Designer Jasper Morrison was responsible for creating functional furniture that matched Tate Modern’s colossal structure, designed by Swiss architect Herzog de Meuron. ‘Trying to strike the right feel, while finding chairs and tables that stack well and could be removed quickly by trolleys, was a major ingredient,’ Morrison explains.
The Tate Modern cafÃ© features floor-to-ceiling glass windows with Wolff Olins’ superimposed graphics, exposed steel ceiling work, stainless steel lighting, oak veneer counters and tables surrounded by plywood chairs, produced by furniture manufacturer Cappellini. All the elements have been conceived so they would blend effortlessly into the industrial environment of the Turbine Hall.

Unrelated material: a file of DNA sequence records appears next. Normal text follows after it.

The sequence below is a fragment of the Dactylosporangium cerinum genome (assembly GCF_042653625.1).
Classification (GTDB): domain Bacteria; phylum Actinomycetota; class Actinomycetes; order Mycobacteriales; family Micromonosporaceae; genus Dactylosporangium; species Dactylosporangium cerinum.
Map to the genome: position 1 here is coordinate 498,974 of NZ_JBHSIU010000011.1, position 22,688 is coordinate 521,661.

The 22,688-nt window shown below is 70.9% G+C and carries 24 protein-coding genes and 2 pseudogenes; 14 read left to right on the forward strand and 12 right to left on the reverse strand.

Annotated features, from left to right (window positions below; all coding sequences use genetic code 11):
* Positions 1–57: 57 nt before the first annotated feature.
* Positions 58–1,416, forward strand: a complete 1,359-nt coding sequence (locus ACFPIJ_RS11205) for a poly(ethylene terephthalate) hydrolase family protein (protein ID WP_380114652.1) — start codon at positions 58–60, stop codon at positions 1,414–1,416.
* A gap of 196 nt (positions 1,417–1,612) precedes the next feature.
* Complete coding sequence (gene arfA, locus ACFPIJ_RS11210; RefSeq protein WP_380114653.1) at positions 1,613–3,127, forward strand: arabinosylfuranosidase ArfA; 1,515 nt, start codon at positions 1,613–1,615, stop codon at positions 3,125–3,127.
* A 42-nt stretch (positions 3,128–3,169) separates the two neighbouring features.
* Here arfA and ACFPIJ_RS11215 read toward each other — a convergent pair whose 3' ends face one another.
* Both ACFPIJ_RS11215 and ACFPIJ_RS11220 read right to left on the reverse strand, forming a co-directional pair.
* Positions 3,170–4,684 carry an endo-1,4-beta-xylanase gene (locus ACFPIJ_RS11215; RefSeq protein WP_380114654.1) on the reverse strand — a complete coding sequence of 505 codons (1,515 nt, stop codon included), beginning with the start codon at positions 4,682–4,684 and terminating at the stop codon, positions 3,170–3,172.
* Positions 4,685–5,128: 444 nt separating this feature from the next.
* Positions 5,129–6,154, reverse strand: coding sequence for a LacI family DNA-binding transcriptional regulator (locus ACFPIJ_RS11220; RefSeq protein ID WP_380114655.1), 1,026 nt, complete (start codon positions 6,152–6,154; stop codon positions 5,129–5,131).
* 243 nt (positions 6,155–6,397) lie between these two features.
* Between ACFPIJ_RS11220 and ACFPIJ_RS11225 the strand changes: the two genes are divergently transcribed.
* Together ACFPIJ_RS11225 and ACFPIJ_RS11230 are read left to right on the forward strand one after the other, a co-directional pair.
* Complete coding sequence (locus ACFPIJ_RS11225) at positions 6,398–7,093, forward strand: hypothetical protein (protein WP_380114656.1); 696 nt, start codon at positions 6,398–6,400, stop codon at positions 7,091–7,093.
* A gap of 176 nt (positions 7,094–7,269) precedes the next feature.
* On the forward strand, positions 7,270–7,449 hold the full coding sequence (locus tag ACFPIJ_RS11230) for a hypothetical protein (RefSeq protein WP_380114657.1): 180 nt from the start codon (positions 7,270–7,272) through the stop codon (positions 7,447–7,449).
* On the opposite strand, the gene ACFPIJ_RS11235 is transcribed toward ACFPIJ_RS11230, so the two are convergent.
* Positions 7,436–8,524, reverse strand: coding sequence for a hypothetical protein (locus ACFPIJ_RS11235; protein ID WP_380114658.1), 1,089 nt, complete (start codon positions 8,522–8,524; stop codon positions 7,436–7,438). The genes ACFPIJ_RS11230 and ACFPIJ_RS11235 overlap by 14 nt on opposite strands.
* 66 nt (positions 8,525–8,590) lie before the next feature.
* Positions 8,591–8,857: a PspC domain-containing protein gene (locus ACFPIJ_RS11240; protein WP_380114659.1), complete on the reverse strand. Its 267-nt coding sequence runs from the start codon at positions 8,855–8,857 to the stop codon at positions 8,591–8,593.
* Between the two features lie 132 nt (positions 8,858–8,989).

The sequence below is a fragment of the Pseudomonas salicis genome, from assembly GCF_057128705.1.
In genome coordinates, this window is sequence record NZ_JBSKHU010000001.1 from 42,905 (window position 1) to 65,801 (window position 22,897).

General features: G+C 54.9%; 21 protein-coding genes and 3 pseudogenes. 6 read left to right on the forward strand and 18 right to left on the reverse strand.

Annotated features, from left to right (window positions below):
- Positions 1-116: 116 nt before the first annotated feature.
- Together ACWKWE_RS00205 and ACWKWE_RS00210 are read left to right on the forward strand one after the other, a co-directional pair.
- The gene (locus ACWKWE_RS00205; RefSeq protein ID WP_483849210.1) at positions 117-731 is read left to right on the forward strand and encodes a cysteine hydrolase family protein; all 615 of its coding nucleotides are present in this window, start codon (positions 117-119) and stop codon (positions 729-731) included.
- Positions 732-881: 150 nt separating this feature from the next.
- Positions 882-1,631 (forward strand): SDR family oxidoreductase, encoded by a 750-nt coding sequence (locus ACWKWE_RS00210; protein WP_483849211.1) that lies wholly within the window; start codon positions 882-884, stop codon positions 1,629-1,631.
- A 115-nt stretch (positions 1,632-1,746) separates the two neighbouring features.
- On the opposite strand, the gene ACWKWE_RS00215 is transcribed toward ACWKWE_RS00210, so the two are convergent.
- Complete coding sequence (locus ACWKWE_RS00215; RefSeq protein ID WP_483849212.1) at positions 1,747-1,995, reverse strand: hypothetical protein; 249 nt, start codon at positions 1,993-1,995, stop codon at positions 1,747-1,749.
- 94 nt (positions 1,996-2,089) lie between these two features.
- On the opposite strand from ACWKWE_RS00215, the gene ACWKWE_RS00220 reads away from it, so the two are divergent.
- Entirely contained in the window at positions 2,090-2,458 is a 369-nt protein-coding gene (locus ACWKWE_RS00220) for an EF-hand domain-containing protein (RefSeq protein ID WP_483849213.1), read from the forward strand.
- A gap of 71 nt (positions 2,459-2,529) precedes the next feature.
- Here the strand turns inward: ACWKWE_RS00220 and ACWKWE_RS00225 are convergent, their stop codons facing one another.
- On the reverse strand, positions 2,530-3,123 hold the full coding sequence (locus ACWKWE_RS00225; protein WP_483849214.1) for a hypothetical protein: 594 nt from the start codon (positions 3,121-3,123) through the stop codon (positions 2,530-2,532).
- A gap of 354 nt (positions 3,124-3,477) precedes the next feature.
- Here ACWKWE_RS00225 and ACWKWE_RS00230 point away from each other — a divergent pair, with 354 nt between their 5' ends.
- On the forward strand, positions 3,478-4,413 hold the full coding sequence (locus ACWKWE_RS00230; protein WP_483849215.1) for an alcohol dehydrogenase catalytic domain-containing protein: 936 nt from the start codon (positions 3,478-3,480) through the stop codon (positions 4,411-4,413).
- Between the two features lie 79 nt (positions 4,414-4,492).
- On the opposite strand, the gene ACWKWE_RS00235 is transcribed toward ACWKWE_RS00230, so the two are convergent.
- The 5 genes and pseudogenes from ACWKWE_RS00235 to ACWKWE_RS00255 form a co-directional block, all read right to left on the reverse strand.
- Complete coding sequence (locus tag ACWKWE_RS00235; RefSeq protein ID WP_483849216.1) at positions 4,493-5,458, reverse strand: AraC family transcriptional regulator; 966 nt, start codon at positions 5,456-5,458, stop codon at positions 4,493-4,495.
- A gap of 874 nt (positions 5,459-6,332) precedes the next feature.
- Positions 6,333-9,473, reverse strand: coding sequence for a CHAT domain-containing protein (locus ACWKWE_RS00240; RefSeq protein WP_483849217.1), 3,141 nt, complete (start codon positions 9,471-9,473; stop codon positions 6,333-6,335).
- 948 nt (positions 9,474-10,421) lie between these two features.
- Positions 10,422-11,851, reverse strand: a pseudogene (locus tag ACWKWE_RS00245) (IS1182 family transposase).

Upstairs in the grander seventh floor restaurant, Morrison’s plywood Tate chair is covered in black leather. Here, solid wooden counters and stackable tables with removable tops emphasise the functional considerations of his designs, while retaining a slick look. ‘The whole concept of the cafÃ©s is that they should be inexpensive and available to all,’ says Morrison. Along one wall, British artist Hamish Fulton’s graphic scene makes references to urban life, but the spectacular city views outside speak for themselves.
For the members’ room, Morrison lined a wall with ‘the longest sofas in the world’. Measuring 25m, Morrison says that they are designed so visitors can enjoy the views in a club-like environment. Alongside his trademark Elan sofas are white detachable tray tables, designed for Italian manufacturer Alessi, and a collection of Low Pad chairs, inspired by the soles of his girlfriend’s loafers.
Architect: Herzog de Meuron
Multidisciplinary engineering and lighting design: Ove Arup
Branding: Wolff Olins
Signage consultant: Alex Wood at Innes Sutherland
Disability consultant: Dr David Bonnett
Furniture design: Jasper Morrison
Retail design: Lumsden Design Partnership